Transport Infrastructure Specialists

Civil Engineering Contractors help cash flow

Two of the UK’s top civil engineering contractors have announced payment schemes designed to help improve their suppliers’ cash flow.

Balfour Beatty and Kier have both introduced supply chain finance schemes, originally launched by Prime Minister David Cameron last October, which allows the firms suppliers to have access to funds owed to them, in return for a small fee, once an invoice has been approved. The scheme, which is voluntary, has been in operation by Balfour Beatty since March and operates via an online portal and adds approximately 0.13% onto the cost of an invoice.

The new payment scheme will be available to all of the civil engineering contractors’ suppliers, and will be rolled out in full over the next year with around 10% of its suppliers expected to take up the facility at some point. Meanwhile, Kier has revealed it has not yet had any take up on its similar scheme, despite setting aside £10m to help finance it. There are a number of other civil engineering contractors considering using their own schemes, including Galliford Try, ISG and Willmott Dixon and Wates.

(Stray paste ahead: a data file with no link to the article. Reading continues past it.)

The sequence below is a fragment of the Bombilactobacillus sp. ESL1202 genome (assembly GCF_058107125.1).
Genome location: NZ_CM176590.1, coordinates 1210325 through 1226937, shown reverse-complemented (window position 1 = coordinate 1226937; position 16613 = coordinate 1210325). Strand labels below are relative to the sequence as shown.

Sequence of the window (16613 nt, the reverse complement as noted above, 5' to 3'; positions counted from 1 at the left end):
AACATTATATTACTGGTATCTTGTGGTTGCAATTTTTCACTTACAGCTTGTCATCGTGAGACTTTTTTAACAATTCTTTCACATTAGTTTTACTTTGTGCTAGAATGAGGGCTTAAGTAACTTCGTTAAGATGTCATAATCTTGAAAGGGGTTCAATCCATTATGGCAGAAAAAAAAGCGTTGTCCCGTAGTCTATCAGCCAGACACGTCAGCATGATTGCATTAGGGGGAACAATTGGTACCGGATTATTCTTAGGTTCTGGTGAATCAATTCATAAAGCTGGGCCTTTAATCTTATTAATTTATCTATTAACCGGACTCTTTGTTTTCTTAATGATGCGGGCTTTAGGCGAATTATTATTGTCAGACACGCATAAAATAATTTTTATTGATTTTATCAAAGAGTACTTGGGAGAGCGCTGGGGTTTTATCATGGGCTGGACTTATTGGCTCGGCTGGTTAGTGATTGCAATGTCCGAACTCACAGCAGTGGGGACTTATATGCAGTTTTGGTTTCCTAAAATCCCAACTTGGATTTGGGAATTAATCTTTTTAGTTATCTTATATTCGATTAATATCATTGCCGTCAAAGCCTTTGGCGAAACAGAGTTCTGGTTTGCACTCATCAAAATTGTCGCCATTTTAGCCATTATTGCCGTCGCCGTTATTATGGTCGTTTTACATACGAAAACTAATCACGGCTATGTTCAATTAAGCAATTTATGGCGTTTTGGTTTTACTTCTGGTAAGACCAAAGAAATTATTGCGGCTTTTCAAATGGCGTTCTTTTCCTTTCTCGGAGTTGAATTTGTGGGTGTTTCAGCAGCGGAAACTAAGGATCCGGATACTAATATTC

Martin Chown, procurement director at Balfour Beatty Construction Services UK, said the scheme was simple to sign up to. “It is just one of the initiatives that we are committed to delivering in order to better support the small and medium-sized businesses we work with,” he said.

Balfour Beatty is now the UK’s largest construction and civil engineering contractors, and has won an £87m contract to develop commercial space near Regent St in London. It will build two eight-storey building totalling 260,000ft and construct a 10,000sqft piazza running between Regent St and Haymarket, and the project will be the firms’ sixth commercial development in the capital when it gets underway in the autumn. It is also due to start a £125m student housing scheme in Texas.